Transdermal testosterone (T) delivery represents an effective alternative to injectable androgens. We studied 163 hypogonadal men who applied 5, 7.5, or 10 g AndroGel (T gel) 1% CIII per day for up to 42 months. Efficacy data were presented in 123 subjects considered evaluable. Continuous AndroGel treatment normalized mean serum T and free T levels. Mean serum 5α -dihydrotestosterone concentrations and 5α-dihydrotestosterone/T ratio slightly increased, mean serum estradiol/T ratio doubled, and mean serum FSH and LH levels were suppressed by T replacement. Sexual function and mood parameters improved rapidly and were maintained throughout T treatment. Lean body mass increased (P = 0.0001) and fat mass decreased (P = 0.0001), and these changes were maintained with treatment but were not accompanied by significant increases in muscle strength. Increases in serum bone markers suggestive of increased bone formation were followed by gradual and progressive increases in bone mineral density more in the spine (P = 0.0001) than the hip (P = 0.0004). Mild local skin irritation occurred in 12 subjects, resulting in discontinuation in only one subject. Except for the anticipated increase in hematocrit and hemoglobin, there were no clinically significant changes in blood counts or biochemistry. In three subjects with elevated serum prostate-specific antigen, prostate biopsies showed cancer. We conclude that con. tinued application of AndroGel resulted in beneficial effects similar to those with injectables and other transdermal preparations. This study was neither placebo controlled nor powered to determine the effects of T treatment on prostate cancer risk. Thus, monitoring for prostatic disease and assessment for erythrocytosis are strongly advised to reduce the risk of adverse events with T treatment of hypogonadal men.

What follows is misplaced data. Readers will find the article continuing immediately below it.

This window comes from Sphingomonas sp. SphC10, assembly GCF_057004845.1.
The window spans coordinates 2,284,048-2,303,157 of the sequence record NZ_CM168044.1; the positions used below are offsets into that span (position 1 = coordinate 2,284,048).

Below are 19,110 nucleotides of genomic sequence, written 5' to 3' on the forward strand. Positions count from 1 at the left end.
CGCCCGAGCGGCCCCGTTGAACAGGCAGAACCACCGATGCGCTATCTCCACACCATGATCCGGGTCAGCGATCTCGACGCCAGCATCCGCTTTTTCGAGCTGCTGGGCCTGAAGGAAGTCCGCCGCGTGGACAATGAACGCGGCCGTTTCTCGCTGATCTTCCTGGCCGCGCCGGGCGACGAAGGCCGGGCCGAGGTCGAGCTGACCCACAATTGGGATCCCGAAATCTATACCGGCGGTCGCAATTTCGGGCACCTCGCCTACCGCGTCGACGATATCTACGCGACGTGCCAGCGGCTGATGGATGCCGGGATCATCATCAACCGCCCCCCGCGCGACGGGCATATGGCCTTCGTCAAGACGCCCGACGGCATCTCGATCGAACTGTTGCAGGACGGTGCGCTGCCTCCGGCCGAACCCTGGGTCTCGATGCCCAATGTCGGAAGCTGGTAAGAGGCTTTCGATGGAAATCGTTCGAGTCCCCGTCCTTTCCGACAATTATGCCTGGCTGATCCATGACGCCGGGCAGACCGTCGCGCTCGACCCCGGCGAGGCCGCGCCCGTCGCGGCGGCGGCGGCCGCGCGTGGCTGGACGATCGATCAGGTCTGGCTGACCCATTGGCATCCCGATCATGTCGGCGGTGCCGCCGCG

ASJC Scopus subject areas
- Endocrinology, Diabetes and Metabolism
- Clinical Biochemistry
- Biochemistry, medical